Lasering-in on livestock behaviour
The use of laser technology to provide new insights into animal behaviour could lead to improved livestock management practices, according to the leader of a Rockhampton-based CSIRO Livestock Industries research group, Dr Dave Swain.
In a recent trial, Livestock and Environment Group researchers used a survey laser to monitor and record the movement of cows and calves around a paddock.
"The laser allowed us to track the animals without physically handling them, so we didnt disrupt their natural behaviour or welfare," Dr Swain says.
Mounted on a scaffolding tower about 250m from the animals, the laser fires low-level radiation beams which are deflected off animals to a data recorder which calculates their distance from the laser.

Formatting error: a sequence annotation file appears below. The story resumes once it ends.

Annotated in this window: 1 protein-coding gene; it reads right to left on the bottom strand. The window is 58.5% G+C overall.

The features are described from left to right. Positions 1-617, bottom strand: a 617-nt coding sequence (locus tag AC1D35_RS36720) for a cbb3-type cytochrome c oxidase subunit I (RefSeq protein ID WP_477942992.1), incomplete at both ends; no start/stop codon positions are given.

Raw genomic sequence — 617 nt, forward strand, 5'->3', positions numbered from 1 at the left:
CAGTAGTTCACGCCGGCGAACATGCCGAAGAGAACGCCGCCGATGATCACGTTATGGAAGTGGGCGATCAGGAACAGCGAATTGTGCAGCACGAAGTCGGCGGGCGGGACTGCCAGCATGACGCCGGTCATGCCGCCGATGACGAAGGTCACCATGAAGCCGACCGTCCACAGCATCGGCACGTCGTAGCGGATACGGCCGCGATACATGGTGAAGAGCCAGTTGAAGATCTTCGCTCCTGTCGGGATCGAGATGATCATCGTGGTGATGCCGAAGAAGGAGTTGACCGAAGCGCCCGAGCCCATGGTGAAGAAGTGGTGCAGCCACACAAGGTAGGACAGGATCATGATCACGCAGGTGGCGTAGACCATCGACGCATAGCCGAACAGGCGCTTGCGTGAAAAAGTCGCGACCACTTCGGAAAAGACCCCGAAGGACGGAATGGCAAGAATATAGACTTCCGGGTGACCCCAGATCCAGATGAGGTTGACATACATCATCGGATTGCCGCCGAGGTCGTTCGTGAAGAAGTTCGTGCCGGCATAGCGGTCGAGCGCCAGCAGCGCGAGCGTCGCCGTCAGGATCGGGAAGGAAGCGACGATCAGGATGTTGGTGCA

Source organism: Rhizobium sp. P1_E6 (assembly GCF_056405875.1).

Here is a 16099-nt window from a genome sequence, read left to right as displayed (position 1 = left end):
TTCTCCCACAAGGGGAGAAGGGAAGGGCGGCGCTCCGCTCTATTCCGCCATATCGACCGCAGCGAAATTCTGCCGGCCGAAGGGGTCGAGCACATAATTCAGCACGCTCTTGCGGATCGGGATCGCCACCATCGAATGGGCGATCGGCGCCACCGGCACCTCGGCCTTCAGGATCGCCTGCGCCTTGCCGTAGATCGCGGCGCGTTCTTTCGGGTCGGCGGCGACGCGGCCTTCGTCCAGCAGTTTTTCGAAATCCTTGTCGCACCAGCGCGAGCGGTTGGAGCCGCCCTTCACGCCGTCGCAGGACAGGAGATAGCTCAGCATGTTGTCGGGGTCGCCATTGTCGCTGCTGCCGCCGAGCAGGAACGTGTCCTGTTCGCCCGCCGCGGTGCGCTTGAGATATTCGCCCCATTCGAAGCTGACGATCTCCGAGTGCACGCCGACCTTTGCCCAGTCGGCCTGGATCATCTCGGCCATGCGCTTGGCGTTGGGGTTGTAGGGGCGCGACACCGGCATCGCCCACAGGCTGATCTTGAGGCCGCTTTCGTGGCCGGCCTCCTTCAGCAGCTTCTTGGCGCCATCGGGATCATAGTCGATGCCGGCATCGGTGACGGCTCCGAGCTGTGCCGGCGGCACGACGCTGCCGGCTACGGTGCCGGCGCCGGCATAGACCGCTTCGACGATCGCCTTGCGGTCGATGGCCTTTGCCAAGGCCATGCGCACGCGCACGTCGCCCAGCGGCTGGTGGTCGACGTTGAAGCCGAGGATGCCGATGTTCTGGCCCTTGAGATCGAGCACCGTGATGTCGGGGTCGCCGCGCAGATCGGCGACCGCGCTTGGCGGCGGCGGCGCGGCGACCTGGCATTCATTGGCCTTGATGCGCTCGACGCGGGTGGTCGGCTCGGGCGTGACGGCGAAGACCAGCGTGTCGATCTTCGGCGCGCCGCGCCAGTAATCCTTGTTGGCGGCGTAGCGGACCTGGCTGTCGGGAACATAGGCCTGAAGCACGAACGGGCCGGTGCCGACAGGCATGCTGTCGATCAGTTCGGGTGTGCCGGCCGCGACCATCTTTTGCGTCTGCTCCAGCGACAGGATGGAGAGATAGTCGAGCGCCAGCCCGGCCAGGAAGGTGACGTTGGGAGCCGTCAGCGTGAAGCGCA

Dr Swain says the technology - and spatial data arising from its use - promises to provide accurate and detailed behavioural information for improved livestock management.
"Now that weve established that this non-invasive technology works, well be able to use it to derive meaningful information about how animals use their environment, and features such as water and supplements, and how they interact with each other," he says.
"For example, we could look at how the behaviour of a cow impacts on calf development and productivity. If there is a relationship, we could potentially improve productivity by selecting cows for their ability to be good mothers."
Information on how animals use their pasture as they move around paddocks, could also help scientists devise ways to improve livestock growth rates and avoid environmental degradation.
Dr Swain says the lasers will complement and enhance other research tools aimed at understanding behavioural grazing strategies, cow-calf interactions, and the impact of animals on the environment.
Dr Dave Swain, CSIRO Livestock Industries, 07 4923 8125
Veronica Toohey, CSIRO Livestock Industries, 07 3214 2960
Bill Stephens | CSIRO Media
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